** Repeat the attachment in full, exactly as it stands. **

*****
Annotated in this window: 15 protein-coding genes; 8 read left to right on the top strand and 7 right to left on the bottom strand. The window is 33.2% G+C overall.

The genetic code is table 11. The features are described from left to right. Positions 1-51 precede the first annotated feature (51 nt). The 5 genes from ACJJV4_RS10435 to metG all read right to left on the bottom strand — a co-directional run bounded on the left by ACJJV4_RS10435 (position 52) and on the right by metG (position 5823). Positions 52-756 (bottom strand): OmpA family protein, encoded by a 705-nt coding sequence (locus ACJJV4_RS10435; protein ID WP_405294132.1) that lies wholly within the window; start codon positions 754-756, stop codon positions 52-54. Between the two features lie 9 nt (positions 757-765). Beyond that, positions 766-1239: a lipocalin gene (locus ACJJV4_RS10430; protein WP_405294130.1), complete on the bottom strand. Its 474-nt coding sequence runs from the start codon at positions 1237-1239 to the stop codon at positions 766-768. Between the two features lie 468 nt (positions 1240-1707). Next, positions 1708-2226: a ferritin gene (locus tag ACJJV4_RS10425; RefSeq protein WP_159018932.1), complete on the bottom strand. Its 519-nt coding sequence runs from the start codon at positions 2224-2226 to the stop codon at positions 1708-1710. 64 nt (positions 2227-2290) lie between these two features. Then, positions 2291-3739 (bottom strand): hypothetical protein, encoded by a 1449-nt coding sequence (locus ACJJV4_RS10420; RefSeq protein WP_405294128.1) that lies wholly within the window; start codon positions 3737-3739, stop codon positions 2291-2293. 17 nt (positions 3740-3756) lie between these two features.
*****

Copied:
Annotated in this window: 15 protein-coding genes; 8 read left to right on the top strand and 7 right to left on the bottom strand. The window is 33.2% G+C overall.

The genetic code is table 11. The features are described from left to right. Positions 1-51 precede the first annotated feature (51 nt). The 5 genes from ACJJV4_RS10435 to metG all read right to left on the bottom strand — a co-directional run bounded on the left by ACJJV4_RS10435 (position 52) and on the right by metG (position 5823). Positions 52-756 (bottom strand): OmpA family protein, encoded by a 705-nt coding sequence (locus ACJJV4_RS10435; protein ID WP_405294132.1) that lies wholly within the window; start codon positions 754-756, stop codon positions 52-54. Between the two features lie 9 nt (positions 757-765). Beyond that, positions 766-1239: a lipocalin gene (locus ACJJV4_RS10430; protein WP_405294130.1), complete on the bottom strand. Its 474-nt coding sequence runs from the start codon at positions 1237-1239 to the stop codon at positions 766-768. Between the two features lie 468 nt (positions 1240-1707). Next, positions 1708-2226: a ferritin gene (locus tag ACJJV4_RS10425; RefSeq protein WP_159018932.1), complete on the bottom strand. Its 519-nt coding sequence runs from the start codon at positions 2224-2226 to the stop codon at positions 1708-1710. 64 nt (positions 2227-2290) lie between these two features. Then, positions 2291-3739 (bottom strand): hypothetical protein, encoded by a 1449-nt coding sequence (locus ACJJV4_RS10420; RefSeq protein WP_405294128.1) that lies wholly within the window; start codon positions 3737-3739, stop codon positions 2291-2293. 17 nt (positions 3740-3756) lie between these two features.